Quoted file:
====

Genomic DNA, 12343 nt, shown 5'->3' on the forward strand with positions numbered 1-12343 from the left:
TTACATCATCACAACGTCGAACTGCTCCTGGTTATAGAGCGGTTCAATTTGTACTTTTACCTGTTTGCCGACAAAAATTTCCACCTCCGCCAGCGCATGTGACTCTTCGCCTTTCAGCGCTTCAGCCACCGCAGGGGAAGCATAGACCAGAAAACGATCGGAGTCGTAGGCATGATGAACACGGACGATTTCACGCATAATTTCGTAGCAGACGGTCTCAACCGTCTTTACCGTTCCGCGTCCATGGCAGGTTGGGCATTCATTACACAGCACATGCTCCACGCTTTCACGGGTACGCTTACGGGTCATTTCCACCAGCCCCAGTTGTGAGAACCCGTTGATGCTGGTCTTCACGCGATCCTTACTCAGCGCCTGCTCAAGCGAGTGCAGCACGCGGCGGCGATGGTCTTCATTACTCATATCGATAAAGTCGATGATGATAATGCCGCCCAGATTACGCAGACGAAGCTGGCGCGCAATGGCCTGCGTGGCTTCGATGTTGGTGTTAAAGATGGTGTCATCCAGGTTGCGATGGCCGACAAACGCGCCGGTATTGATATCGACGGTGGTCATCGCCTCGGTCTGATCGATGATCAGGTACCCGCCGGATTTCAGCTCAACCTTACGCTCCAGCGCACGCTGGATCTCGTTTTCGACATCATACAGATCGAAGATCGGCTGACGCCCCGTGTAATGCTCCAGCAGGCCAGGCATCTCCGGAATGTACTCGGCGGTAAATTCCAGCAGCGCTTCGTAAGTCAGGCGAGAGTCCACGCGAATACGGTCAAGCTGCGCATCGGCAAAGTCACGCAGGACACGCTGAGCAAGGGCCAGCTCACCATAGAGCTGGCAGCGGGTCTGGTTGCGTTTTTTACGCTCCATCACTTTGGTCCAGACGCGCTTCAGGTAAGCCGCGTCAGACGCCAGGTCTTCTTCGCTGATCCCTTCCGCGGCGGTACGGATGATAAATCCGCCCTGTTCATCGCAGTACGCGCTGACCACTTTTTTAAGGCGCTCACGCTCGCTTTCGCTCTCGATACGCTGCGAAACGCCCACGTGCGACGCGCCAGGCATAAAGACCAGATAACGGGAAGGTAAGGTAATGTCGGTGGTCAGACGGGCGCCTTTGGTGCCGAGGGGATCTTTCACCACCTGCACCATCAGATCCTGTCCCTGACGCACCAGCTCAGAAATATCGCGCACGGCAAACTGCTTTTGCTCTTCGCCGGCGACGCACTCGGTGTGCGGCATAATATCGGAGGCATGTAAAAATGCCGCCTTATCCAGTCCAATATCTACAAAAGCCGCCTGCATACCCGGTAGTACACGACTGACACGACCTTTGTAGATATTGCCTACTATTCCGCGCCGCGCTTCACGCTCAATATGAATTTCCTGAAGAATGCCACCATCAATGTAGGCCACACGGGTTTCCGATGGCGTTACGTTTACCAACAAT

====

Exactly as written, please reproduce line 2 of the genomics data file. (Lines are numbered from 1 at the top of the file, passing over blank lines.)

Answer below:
TTACATCATCACAACGTCGAACTGCTCCTGGTTATAGAGCGGTTCAATTTGTACTTTTACCTGTTTGCCGACAAAAATTTCCACCTCCGCCAGCGCATGTGACTCTTCGCCTTTCAGCGCTTCAGCCACCGCAGGGGAAGCATAGACCAGAAAACGATCGGAGTCGTAGGCATGATGAACACGGACGATTTCACGCATAATTTCGTAGCAGACGGTCTCAACCGTCTTTACCGTTCCGCGTCCATGGCAGGTTGGGCATTCATTACACAGCACATGCTCCACGCTTTCACGGGTACGCTTACGGGTCATTTCCACCAGCCCCAGTTGTGAGAACCCGTTGATGCTGGTCTTCACGCGATCCTTACTCAGCGCCTGCTCAAGCGAGTGCAGCACGCGGCGGCGATGGTCTTCATTACTCATATCGATAAAGTCGATGATGATAATGCCGCCCAGATTACGCAGACGAAGCTGGCGCGCAATGGCCTGCGTGGCTTCGATGTTGGTGTTAAAGATGGTGTCATCCAGGTTGCGATGGCCGACAAACGCGCCGGTATTGATATCGACGGTGGTCATCGCCTCGGTCTGATCGATGATCAGGTACCCGCCGGATTTCAGCTCAACCTTACGCTCCAGCGCACGCTGGATCTCGTTTTCGACATCATACAGATCGAAGATCGGCTGACGCCCCGTGTAATGCTCCAGCAGGCCAGGCATCTCCGGAATGTACTCGGCGGTAAATTCCAGCAGCGCTTCGTAAGTCAGGCGAGAGTCCACGCGAATACGGTCAAGCTGCGCATCGGCAAAGTCACGCAGGACACGCTGAGCAAGGGCCAGCTCACCATAGAGCTGGCAGCGGGTCTGGTTGCGTTTTTTACGCTCCATCACTTTGGTCCAGACGCGCTTCAGGTAAGCCGCGTCAGACGCCAGGTCTTCTTCGCTGATCCCTTCCGCGGCGGTACGGATGATAAATCCGCCCTGTTCATCGCAGTACGCGCTGACCACTTTTTTAAGGCGCTCACGCTCGCTTTCGCTCTCGATACGCTGCGAAACGCCCACGTGCGACGCGCCAGGCATAAAGACCAGATAACGGGAAGGTAAGGTAATGTCGGTGGTCAGACGGGCGCCTTTGGTGCCGAGGGGATCTTTCACCACCTGCACCATCAGATCCTGTCCCTGACGCACCAGCTCAGAAATATCGCGCACGGCAAACTGCTTTTGCTCTTCGCCGGCGACGCACTCGGTGTGCGGCATAATATCGGAGGCATGTAAAAATGCCGCCTTATCCAGTCCAATATCTACAAAAGCCGCCTGCATACCCGGTAGTACACGACTGACACGACCTTTGTAGATATTGCCTACTATTCCGCGCCGCGCTTCACGCTCAATATGAATTTCCTGAAGAATGCCACCATCAATGTAGGCCACACGGGTTTCCGATGGCGTTACGTTTACCAACAAT